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Julius Sergius von Klever Tutt'Art@ (36)

“Jesus Walking on the Water” by Julius Sergius von Klever


Matthew’s presentation of the occurrence of Jesus walking on the water (Mt. 14:22-33) is not about showing Jesus as someone with magical or superhuman powers but rather about showing Jesus as the one who can do what God alone does.

Matthew, fully conversant with the Hebrew Scriptures, knows the connections and they are alluded to in his telling of this miracle. In the ninth chapter of the Book of Job (9:8), we hear that it is God “who alone stretched out the heavens and trampled the waves of the sea.” Here we find Jesus walking calmly on the water, trampling the waves of the sea. In Psalm 144:7 we hear the cry of the creature before the Creator, “Stretch forth thy hand from on high, rescue me and deliver me from the many waters.” Here, Peter having taken some steps in faith becomes fearful, he begins to sink and he cries out, “Lord, save me!” We are then told that Jesus immediately “stretched out his hand,” took hold of him and lifted Peter to safety. God alone is the one who can stretch forth his hand and rescue us from the waters that threaten to drown us!

There is a third connection, I believe, and it is from the first reading (1 Kings 19:9a, 11-13a). Elijah, the prophet, is told to go outside because God is passing by. There is a strong and heavy wind but God is not in the wind. There is an earthquake but God is not in the earthquake. There is a burning fire full of fury but God is not in the fire. Finally, after all this, there is a tiny whispering sound and the prophet hides his face because he knows that now God is passing by. In the Gospel, the wind is rolling and the waves are crashing but God is not found in this tumult and chaos rather, quietly and calmly Jesus walks on the water. Christ (who does that which only God can do) neither fears nor needs the tumult and power of the forces of the world to make his presence known because he is the Lord of Life and all creation bows before him. The “tiny, whispering sound” which underlies all things and all creation is the full grandeur of God!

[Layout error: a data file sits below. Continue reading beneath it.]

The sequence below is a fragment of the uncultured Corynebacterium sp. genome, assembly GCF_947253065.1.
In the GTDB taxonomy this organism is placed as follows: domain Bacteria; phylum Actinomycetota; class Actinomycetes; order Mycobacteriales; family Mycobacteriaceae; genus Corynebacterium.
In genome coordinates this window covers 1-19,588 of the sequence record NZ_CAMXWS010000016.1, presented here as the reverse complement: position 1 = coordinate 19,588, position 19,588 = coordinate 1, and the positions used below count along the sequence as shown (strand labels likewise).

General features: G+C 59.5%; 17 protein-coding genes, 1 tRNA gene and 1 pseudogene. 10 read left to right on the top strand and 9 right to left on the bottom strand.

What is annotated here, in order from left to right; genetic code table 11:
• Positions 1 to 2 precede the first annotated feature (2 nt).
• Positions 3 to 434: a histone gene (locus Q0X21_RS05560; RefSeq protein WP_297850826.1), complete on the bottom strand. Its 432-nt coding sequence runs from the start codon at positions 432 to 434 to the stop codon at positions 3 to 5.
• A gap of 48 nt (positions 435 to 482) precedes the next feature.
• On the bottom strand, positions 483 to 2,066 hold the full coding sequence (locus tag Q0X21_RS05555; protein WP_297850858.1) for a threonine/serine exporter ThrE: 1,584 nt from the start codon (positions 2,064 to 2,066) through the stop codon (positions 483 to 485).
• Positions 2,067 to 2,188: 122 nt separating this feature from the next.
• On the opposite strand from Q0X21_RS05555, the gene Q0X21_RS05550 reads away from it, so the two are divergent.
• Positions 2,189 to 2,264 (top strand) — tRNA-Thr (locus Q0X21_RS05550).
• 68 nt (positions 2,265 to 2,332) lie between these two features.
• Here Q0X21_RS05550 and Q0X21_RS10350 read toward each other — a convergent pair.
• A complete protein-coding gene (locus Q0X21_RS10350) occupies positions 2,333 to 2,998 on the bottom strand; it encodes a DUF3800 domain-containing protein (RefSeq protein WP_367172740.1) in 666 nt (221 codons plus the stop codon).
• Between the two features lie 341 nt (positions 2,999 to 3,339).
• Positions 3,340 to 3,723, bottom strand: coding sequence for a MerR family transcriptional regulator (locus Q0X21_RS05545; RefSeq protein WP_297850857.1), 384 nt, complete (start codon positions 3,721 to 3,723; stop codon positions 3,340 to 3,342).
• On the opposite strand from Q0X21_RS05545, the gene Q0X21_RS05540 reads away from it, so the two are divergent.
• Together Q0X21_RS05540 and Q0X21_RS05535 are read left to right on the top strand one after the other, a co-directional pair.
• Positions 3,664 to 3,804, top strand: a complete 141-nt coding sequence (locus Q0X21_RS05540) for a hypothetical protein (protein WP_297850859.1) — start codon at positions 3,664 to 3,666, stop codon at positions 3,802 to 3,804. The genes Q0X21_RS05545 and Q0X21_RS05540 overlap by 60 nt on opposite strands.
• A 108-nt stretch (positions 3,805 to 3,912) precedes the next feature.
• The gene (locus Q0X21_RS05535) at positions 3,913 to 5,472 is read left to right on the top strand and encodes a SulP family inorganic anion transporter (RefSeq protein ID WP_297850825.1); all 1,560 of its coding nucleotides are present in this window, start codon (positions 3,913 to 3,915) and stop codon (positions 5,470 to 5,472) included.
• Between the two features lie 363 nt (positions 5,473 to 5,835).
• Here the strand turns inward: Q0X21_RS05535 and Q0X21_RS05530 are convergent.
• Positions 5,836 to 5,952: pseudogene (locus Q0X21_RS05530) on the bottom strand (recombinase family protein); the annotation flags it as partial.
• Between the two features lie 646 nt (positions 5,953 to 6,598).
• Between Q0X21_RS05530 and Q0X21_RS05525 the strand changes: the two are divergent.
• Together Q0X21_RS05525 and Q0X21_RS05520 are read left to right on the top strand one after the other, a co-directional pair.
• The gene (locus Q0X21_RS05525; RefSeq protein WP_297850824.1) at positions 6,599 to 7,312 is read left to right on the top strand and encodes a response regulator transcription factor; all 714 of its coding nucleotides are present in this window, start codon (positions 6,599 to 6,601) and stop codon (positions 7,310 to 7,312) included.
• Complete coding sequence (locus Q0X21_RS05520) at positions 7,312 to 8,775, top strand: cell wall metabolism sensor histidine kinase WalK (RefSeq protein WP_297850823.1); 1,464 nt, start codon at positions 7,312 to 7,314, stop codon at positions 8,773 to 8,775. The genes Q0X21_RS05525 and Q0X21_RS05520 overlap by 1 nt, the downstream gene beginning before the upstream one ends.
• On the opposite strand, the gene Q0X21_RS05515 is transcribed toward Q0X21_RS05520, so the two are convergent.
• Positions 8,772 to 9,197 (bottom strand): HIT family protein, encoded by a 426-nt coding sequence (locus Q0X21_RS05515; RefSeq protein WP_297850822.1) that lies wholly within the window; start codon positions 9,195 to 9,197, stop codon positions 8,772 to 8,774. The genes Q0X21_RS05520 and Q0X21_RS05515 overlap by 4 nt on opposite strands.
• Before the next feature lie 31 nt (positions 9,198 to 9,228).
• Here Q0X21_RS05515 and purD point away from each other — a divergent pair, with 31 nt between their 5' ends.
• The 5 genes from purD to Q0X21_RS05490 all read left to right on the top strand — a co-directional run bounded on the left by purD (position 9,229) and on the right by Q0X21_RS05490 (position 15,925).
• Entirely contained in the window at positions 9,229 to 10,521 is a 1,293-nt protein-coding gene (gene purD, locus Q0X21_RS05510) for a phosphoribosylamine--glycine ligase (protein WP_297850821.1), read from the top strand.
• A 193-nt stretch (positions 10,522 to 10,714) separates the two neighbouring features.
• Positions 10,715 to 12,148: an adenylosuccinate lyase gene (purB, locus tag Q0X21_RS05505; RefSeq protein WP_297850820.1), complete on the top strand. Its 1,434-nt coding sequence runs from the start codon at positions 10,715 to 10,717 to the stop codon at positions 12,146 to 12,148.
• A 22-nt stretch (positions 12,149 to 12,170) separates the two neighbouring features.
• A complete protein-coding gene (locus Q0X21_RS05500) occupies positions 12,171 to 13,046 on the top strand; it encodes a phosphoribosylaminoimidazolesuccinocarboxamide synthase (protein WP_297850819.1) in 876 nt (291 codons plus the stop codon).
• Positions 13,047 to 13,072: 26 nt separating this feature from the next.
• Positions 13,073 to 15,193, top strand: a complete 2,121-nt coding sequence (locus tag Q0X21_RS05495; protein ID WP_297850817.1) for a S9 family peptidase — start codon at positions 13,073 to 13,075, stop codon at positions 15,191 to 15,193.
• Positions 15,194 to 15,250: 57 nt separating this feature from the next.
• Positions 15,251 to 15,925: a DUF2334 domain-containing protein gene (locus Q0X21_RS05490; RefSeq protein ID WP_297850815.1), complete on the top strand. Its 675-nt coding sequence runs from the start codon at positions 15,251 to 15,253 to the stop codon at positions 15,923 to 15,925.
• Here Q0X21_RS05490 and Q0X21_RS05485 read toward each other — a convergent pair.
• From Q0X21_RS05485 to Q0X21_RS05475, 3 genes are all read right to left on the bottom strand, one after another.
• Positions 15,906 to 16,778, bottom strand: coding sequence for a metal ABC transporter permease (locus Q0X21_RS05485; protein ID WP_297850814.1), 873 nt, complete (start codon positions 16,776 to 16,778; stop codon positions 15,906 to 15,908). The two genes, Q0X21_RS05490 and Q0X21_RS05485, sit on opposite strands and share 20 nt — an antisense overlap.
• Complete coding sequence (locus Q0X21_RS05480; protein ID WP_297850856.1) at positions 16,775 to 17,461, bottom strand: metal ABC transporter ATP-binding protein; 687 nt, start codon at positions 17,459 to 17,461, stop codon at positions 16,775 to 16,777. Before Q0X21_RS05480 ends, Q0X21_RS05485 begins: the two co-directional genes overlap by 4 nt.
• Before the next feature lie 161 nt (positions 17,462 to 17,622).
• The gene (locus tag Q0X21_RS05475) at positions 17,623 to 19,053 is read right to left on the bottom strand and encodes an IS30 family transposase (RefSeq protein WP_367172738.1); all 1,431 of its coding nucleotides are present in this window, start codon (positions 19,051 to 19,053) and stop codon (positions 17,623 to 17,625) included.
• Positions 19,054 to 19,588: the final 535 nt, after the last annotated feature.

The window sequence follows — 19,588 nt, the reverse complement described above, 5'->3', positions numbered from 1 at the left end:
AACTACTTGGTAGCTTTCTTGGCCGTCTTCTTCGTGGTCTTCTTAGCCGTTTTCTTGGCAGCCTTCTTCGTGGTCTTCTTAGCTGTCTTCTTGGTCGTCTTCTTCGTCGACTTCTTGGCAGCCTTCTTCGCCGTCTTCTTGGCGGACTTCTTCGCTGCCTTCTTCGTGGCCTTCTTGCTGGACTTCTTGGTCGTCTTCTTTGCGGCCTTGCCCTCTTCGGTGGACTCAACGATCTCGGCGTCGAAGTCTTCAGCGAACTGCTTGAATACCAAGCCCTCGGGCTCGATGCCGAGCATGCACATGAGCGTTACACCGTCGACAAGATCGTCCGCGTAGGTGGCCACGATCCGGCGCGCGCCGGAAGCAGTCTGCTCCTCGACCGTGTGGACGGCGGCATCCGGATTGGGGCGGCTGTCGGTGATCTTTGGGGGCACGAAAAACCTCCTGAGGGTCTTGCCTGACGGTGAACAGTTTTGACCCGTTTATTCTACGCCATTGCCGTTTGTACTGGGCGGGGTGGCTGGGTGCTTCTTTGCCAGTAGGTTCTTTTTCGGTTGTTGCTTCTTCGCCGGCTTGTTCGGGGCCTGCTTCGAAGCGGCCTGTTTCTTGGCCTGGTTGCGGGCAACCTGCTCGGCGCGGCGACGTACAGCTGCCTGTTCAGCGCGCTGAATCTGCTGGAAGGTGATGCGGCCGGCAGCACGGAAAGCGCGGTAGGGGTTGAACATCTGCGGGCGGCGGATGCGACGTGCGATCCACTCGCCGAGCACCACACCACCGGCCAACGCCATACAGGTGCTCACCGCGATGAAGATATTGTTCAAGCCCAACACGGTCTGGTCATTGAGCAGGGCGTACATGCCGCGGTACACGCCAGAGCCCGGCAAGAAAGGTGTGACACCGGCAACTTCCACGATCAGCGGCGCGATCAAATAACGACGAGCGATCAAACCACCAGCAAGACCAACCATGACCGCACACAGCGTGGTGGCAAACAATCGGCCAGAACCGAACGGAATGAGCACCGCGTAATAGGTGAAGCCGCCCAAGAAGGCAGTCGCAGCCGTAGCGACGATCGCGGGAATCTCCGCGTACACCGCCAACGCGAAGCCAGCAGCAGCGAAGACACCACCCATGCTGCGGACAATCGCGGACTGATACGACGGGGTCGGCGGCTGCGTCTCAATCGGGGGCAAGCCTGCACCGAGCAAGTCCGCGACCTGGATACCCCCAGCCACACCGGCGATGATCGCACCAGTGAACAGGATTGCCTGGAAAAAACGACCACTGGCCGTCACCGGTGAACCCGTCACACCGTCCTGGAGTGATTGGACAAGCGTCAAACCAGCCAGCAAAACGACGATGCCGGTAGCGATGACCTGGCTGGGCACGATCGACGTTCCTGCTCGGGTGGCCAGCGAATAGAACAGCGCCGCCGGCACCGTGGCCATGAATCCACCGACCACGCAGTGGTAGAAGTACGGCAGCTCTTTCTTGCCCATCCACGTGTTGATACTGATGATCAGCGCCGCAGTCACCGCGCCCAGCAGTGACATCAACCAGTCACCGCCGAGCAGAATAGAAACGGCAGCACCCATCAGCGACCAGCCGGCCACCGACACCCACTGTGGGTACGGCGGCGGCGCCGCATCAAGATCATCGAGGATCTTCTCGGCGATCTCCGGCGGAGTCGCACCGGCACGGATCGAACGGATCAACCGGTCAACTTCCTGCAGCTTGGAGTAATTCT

Our lives and the tumult of our world can get chaotic and overwhelming. God is not in the strong wind because God is more than the wind. God is not in the waters that threaten, that can overwhelm us, because God tramples on the waters.

Matthew, in his Gospel, is making use of this occurrence of Jesus walking on the water, to say something utterly unique about Jesus. Jesus is not just another mystic or guru and neither is he a person with magical or superhuman powers because none of these figures would be able to trample the waters because none of them would be more than the waters. Jesus does what only God can do. Jesus is beyond the tempests of life and creation precisely because he is the Lord and Author of Life! And the Author of Life is also the Lord of Mercy! Jesus, who does what only God can do, tramples on the waves of the sea and he stretches out his hand to save us even as the waves threaten to overwhelm. “Lord, save me!” is the only authentic cry of the creature before the Creator and Savior.